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About the GDL

E-Reserves Copyright Policy

  • Material placed on e-reserve must constitute no more than 10% of a selected book and no more than one article per journal issue.
  • In addition to fair use, any e-reserve being used for the second consecutive term will require copyright permission. This may be provided by the professor upon the submission of the e-reserve, or it can be obtained by library staff. If time does not allow permission to be granted before the material is needed for class, it will be posted with permission pending. In the case that copyright permission cannot be obtained, library staff reserve the right to remove the material from e-reserve.
  • The selection of material placed on e-reserve cannot be the central portion, or “heart,” of a work.
  • All material placed on e-reserve must pass fair use scrutiny. If an initial judgment allows a specific selection to be used as an e-reserve, but later evaluation does not, library staff reserves the right to remove it without prior notification.
  • For materials that do not pass fair use scrutiny, the decision to obtain copyright permission from the publisher will be made on a case-by-case basis. It is likely that a hard copy of the material can be placed on reserve or that additional volumes may be purchased if needed.
  • Library staff reserve the right to determine if materials will be placed on course reserve, make the final determination if copyright permission is necessary, limit the number of course reserves for a given course based on copyright constraints, royalty costs, etc., and to remove or prohibit use of material for e-reserve without notification if it is determined that the use violates copyright law.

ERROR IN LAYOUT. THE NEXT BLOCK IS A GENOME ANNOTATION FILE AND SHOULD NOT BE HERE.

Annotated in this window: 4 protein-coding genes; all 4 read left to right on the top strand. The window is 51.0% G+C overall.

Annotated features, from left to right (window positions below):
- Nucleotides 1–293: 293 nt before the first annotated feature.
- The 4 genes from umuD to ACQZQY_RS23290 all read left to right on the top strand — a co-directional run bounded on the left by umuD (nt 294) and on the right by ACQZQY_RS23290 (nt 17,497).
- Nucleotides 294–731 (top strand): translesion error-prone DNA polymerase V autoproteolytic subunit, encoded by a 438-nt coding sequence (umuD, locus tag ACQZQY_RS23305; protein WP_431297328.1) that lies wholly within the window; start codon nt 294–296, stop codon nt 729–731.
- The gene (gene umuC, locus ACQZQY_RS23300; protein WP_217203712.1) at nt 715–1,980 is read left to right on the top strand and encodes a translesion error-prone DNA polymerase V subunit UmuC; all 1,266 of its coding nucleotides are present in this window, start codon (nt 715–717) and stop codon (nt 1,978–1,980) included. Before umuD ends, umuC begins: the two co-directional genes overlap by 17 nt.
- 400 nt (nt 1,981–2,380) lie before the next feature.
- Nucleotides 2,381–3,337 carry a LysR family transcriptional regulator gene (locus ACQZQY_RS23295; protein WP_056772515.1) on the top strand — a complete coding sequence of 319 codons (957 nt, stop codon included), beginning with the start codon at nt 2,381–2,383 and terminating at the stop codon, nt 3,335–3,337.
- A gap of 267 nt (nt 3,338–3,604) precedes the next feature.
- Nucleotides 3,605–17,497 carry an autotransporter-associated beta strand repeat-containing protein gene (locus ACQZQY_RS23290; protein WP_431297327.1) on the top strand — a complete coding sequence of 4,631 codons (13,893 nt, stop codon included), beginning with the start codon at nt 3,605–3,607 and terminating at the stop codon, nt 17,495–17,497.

Note: Because the term “e-reserve” does not appear in U.S. Code, it is prudent to define it as an electronic photocopy. Its purpose is to provide teacher and students with access to material to be used in the classroom; it may or may not be printed by each student. Material not intended for classroom use (such as for clubs and extracurricular activities) is not covered by the e-reserves policy and will need additional evaluation.

Fair Use

Section 107 of U.S. code governs the making of photocopies for teaching and education purposes; it includes the four tenets of fair use:

§ 107 Limitations on exclusive rights: Fair use

Notwithstanding the provisions of sections 106, the fair use of a copyrighted work, including such use by reproduction in copies or phonorecords or by any other means specified by that section, for purposes such as criticism, comment, news reporting, teaching (including multiple copies for classroom use), scholarship or research, is not an infringement of copyright. In determining whether the use of a work in any particular case is a fair use the factors to be considered shall include—

  1. The purpose and character of the use, including whether such use is of commercial nature of is for nonprofit educational purposes;
  2. The nature of the copyrighted work;
  3. The amount and substantiality of the portion used in relation to the copyrighted work as a whole; and
  4. The effect of the use upon the potential market value for the copyrighted work.

For additional information about section 107, click here:

Last updated August 16, 2010